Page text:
Caveat emptor is Latin for "Let the buyer beware". Generally caveat emptor is the property law doctrine that controls the sale of real property after the date of closing.
Under the doctrine of caveat emptor, the buyer
could not recover from the seller
for defects on the property that rendered the property unfit for ordinary purposes. The only exception was if the seller actively concealed latent defects. The modern trend in the US, however, is one of the Implied Warranty of Fitness
that applies only to the sale of new residential housing by a builder-seller and the rule of Caveat Emptor applies to all other sale situations (i.e. homeowner to buyer). Many other jurisdictions have provisions similar to this.
Before statutory law, the buyer had no warranty of the quality of goods. In many jurisdictions, the law now requires that goods must be of "merchantable quality". However, this implied warranty can be difficult to enforce, and may not apply to all products. Hence, buyers are still advised to be cautious.
In addition to the quality of the merchandise, this phrase also applies to the return policy. In most jurisdictions, there is no legal requirement for the vendor to provide a refund or exchange. In many cases, the vendor will not provide a refund but will provide a credit. In the case of software, movies and other copyrighted material many vendors will only do a direct exchange for another copy of the exact same title. Most stores require proof of purchase and impose time limits on exchanges or refunds. However, some larger chain stores will do exchanges or refunds at any time with or without proof of purchase- although they usually require a form of picture ID and place quantity or dollar limitations on such returns.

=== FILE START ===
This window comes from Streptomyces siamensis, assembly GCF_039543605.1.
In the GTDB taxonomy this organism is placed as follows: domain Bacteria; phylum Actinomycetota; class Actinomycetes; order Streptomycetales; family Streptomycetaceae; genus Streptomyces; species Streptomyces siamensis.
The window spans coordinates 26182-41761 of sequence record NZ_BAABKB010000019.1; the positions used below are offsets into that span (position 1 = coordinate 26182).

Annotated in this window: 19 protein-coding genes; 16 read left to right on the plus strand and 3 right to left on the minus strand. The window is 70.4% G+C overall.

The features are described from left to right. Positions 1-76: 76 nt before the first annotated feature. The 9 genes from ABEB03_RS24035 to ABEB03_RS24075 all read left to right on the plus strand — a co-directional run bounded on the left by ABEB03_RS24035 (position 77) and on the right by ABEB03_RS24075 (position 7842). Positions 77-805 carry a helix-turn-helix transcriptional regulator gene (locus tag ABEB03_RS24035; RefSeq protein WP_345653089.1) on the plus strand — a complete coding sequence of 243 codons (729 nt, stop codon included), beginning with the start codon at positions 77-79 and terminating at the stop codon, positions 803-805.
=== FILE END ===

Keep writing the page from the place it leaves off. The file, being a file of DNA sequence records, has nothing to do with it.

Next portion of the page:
Laidlaw v. Organ, a decision written in 1817 by Chief Justice John Marshall, is believed by scholars to have been the first U.S. Supreme Court case which laid down the rule of caveat emptor in U.S. law.
In the UK, consumer law has moved away from the caveat emptor model, with laws passed that have enhanced consumer rights and allow greater leeway to return goods that do not meet legal standards of acceptance. Many companies operating in the UK will allow customers to return goods within a specified period for a full refund, even if there is no problem with the product.
Caveat venditor is Latin
for "let the seller beware
". It is a counter to caveat emptor, and suggests that sellers too can be deceived in a market transaction. This forces the seller to take responsibility for the product, and discourages sellers from selling products of unreasonable quality.
In the landmark case of MacPherson v. Buick Motor Co. (1916), New York Court Appeals Judge Benjamin N. Cardozo established that privity of duty is no longer required in regard to a lawsuit for product liability against the seller. This case is predominantly regarded as the origin of caveat venditor as it pertains to modern tort law in US.
Caveat emptor references in popular culture
- In the book Ubik by American science fiction writer Philip Dick the character Pat has a tattoo with "Caveat Emptor" on her arm
- Matt Damon's character mentions Caveat Emptor in the 1998 Poker movie Rounders
- Caveat Emptor is mentioned in the British Sea Power song "Atom"
- Caveat Emptor is mentioned in The Mars Volta song "Roulette Dares (The Haunt Of)"
- Leland Gaunt has a sign that reads "Caveat Emptor" in his shop Needful Things in the Stephen King novel of the same name.
- Caveat Emptor is mentioned by the android character Data, in the Star Trek TNG Episode "The Last Outpost" (season 1, episode 4, original airdate: 10/19/1987), in reference to the profit-obsessed Ferengi.
- Also it is mentioned in Qwarks Opera in Secret Agent Clank
- In the book Gone with the Wind, Rhett Butler nearly convinces Scarlett O'Hara to name her new store 'Caveat Emporium'.